The inflation rate in the eurozone slowed in December 2015, raising expectations that the European Central Bank will try even more stimulus measures to boost growth.
The headline inflation rate remained unchanged at 0.2%, missing expectations for a rise to 0.3% and still far short of the bank’s target, according to Eurostat, the statistical office of the European Union. Core inflation, which excludes energy and food prices, fell slightly to 0.8%, from 0.9% in November and 1% in October.
“The numbers we got today are a tentative indication that inflation may not pick up as the ECB had forecast a month ago,” Societe Generale’s head of corporate research Kenneth Broux told The Globe and Mail.
“It gives the market the reason to believe, and that’s certainly our forecast, that the ECB will come back and do more, potentially as soon as March, in terms of cutting the deposit rate and expanding the quantitative easing program even more.”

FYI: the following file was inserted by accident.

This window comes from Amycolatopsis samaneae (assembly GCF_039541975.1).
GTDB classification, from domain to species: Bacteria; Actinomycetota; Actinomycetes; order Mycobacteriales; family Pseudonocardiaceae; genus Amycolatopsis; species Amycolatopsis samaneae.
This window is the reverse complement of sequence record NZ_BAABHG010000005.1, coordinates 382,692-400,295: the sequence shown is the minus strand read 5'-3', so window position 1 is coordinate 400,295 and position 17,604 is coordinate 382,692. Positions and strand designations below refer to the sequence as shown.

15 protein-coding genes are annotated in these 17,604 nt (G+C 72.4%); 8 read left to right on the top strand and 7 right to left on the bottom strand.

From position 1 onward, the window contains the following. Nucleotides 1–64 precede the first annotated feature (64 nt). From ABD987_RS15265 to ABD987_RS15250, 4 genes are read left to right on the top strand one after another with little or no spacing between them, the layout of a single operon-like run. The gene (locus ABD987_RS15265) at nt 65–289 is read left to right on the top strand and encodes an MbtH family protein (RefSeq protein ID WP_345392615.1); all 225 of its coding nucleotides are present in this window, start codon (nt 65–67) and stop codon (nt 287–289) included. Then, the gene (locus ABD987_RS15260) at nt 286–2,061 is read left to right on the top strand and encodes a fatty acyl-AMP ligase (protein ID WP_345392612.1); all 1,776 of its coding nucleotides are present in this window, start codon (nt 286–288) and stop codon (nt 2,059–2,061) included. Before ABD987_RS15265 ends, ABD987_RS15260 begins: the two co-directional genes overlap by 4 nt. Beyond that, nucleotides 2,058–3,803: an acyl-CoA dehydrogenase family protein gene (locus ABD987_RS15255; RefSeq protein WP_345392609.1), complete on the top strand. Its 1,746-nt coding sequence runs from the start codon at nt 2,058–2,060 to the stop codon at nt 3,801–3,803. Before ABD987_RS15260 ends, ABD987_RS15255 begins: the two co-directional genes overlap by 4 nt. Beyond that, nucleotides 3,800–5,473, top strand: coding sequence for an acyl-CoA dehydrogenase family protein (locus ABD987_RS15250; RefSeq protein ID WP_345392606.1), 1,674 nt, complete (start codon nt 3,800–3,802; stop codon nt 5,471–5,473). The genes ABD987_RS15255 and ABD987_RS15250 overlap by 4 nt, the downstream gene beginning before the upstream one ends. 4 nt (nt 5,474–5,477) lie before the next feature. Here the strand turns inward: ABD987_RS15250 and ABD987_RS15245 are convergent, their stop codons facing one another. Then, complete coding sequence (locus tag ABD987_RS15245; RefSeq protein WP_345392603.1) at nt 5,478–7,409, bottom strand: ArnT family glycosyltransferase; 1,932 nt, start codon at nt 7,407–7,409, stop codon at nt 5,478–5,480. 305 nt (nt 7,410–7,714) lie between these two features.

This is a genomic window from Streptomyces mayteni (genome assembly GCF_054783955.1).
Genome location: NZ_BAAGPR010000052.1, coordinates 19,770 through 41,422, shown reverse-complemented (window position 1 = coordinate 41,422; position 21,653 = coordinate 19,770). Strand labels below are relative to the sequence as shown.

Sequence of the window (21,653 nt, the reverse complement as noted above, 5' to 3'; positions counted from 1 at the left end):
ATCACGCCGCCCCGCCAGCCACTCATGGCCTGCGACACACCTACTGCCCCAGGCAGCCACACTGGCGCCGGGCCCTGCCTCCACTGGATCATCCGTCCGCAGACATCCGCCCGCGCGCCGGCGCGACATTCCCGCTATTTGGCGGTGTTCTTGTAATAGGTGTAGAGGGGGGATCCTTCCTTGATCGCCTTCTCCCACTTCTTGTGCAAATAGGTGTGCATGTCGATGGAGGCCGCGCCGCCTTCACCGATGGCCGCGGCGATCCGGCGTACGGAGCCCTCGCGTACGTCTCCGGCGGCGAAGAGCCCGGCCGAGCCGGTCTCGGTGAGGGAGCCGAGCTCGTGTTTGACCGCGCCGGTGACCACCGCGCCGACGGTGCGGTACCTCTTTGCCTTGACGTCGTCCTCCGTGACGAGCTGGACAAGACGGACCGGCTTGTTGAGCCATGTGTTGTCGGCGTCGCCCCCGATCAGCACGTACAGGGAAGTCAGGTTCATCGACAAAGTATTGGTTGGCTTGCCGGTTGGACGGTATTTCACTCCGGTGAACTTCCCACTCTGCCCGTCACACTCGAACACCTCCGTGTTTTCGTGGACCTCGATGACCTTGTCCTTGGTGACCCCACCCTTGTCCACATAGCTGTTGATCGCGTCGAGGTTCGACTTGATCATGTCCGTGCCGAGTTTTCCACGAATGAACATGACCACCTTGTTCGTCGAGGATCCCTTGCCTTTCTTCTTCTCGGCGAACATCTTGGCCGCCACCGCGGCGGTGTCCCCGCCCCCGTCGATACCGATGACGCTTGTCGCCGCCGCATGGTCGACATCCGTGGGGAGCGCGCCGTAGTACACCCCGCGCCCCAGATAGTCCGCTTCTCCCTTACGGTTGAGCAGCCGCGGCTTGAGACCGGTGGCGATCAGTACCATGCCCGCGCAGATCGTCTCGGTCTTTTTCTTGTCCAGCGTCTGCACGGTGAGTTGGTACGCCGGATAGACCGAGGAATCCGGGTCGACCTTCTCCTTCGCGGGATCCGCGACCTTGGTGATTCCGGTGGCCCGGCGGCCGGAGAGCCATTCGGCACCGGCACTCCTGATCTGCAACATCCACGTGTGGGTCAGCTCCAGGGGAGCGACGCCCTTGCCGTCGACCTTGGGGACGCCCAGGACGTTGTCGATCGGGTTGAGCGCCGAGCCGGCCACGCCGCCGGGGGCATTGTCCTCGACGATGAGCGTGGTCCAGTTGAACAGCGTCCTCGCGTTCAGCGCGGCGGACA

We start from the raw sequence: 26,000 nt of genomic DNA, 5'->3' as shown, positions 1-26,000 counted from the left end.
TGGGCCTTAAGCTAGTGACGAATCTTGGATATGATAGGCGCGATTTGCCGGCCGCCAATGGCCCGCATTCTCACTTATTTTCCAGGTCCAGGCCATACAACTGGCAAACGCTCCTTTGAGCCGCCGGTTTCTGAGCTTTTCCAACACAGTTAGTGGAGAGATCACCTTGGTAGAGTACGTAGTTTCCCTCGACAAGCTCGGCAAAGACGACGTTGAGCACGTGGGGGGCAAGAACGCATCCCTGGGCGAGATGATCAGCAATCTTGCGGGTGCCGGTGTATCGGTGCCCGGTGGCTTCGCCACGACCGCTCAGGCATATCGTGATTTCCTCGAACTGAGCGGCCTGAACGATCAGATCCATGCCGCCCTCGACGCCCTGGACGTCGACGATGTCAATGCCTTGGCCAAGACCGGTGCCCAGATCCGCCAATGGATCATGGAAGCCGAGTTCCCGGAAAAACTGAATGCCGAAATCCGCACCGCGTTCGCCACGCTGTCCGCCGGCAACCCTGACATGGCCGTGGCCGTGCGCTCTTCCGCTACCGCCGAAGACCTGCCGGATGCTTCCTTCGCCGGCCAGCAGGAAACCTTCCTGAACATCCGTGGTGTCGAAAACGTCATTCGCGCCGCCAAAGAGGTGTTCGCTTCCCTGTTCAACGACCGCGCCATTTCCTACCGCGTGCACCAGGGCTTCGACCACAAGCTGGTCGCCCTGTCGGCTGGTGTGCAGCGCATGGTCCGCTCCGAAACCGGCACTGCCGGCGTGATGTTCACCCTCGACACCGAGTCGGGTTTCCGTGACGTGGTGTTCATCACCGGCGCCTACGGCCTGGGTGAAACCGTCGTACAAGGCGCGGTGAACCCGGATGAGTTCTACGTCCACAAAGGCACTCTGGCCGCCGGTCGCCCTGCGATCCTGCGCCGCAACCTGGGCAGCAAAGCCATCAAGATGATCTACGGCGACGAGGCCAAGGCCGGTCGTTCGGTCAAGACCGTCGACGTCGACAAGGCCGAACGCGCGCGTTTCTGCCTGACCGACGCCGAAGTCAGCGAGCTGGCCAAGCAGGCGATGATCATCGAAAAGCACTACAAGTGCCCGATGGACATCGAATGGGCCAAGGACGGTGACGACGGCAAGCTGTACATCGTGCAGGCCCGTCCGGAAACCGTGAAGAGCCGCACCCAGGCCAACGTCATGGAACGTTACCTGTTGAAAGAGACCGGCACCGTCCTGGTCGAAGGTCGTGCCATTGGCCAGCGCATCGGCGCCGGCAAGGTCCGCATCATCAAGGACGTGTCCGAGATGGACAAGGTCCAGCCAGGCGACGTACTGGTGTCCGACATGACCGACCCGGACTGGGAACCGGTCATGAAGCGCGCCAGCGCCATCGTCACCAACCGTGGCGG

The ECB last month cut the already-negative interest rate its pays on deposits from banks, and extended the bond-buying program unveiled in January 2015 by six months to March 2017, according to The Wall Street Journal.
ECB President Mario Draghi said at the time that he expected inflation to start to pick up “at the turn of the year,” and continue to move toward the central bank’s target of just under 2% in 2016 and 2017.
Economists continue to expect that the annual rate of inflation will rise in the early months of 2016, but less sharply than previously forecasted.
“We stick to our long-held below-consensus view that euro area headline … inflation is unlikely to return close to the ECB target any time soon; we also think that risks are skewed to the downside,” Barclays economist Fabio Fois told the WSJ.
Barclays expects the inflation rate to average 0.5% this year and 1.3% in 2017, while ECB economists forecast price rises of 1% and then 1.6%, said the WSJ.